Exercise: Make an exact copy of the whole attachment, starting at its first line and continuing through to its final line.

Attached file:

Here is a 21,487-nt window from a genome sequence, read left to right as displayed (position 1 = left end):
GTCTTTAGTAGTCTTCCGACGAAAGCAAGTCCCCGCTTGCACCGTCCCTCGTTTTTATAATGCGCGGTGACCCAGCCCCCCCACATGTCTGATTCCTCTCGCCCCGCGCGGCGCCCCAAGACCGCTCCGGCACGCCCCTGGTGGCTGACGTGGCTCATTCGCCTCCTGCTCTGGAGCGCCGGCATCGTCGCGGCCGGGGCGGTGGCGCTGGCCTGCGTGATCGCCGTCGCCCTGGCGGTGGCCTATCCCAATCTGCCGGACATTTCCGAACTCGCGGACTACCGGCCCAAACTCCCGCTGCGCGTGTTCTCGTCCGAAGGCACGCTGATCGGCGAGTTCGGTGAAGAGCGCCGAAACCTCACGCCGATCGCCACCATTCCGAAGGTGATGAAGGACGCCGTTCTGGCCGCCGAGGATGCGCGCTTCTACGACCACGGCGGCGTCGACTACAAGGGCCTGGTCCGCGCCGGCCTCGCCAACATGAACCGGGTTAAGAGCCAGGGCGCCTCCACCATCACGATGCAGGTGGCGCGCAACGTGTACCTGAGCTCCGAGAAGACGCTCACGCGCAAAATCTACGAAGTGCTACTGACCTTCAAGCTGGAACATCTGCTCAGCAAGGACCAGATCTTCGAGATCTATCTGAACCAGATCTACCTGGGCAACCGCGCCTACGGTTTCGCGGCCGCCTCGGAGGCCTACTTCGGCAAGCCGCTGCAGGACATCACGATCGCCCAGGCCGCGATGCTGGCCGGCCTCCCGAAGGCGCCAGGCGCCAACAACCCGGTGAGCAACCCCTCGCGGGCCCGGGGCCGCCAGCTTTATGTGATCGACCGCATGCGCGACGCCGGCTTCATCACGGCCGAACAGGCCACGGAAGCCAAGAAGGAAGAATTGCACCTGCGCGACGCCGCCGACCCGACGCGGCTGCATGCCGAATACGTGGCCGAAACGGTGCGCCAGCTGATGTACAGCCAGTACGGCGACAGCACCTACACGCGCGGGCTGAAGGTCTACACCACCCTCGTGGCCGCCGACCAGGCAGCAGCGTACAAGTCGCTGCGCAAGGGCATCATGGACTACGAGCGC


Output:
Here is a 21,487-nt window from a genome sequence, read left to right as displayed (position 1 = left end):
GTCTTTAGTAGTCTTCCGACGAAAGCAAGTCCCCGCTTGCACCGTCCCTCGTTTTTATAATGCGCGGTGACCCAGCCCCCCCACATGTCTGATTCCTCTCGCCCCGCGCGGCGCCCCAAGACCGCTCCGGCACGCCCCTGGTGGCTGACGTGGCTCATTCGCCTCCTGCTCTGGAGCGCCGGCATCGTCGCGGCCGGGGCGGTGGCGCTGGCCTGCGTGATCGCCGTCGCCCTGGCGGTGGCCTATCCCAATCTGCCGGACATTTCCGAACTCGCGGACTACCGGCCCAAACTCCCGCTGCGCGTGTTCTCGTCCGAAGGCACGCTGATCGGCGAGTTCGGTGAAGAGCGCCGAAACCTCACGCCGATCGCCACCATTCCGAAGGTGATGAAGGACGCCGTTCTGGCCGCCGAGGATGCGCGCTTCTACGACCACGGCGGCGTCGACTACAAGGGCCTGGTCCGCGCCGGCCTCGCCAACATGAACCGGGTTAAGAGCCAGGGCGCCTCCACCATCACGATGCAGGTGGCGCGCAACGTGTACCTGAGCTCCGAGAAGACGCTCACGCGCAAAATCTACGAAGTGCTACTGACCTTCAAGCTGGAACATCTGCTCAGCAAGGACCAGATCTTCGAGATCTATCTGAACCAGATCTACCTGGGCAACCGCGCCTACGGTTTCGCGGCCGCCTCGGAGGCCTACTTCGGCAAGCCGCTGCAGGACATCACGATCGCCCAGGCCGCGATGCTGGCCGGCCTCCCGAAGGCGCCAGGCGCCAACAACCCGGTGAGCAACCCCTCGCGGGCCCGGGGCCGCCAGCTTTATGTGATCGACCGCATGCGCGACGCCGGCTTCATCACGGCCGAACAGGCCACGGAAGCCAAGAAGGAAGAATTGCACCTGCGCGACGCCGCCGACCCGACGCGGCTGCATGCCGAATACGTGGCCGAAACGGTGCGCCAGCTGATGTACAGCCAGTACGGCGACAGCACCTACACGCGCGGGCTGAAGGTCTACACCACCCTCGTGGCCGCCGACCAGGCAGCAGCGTACAAGTCGCTGCGCAAGGGCATCATGGACTACGAGCGC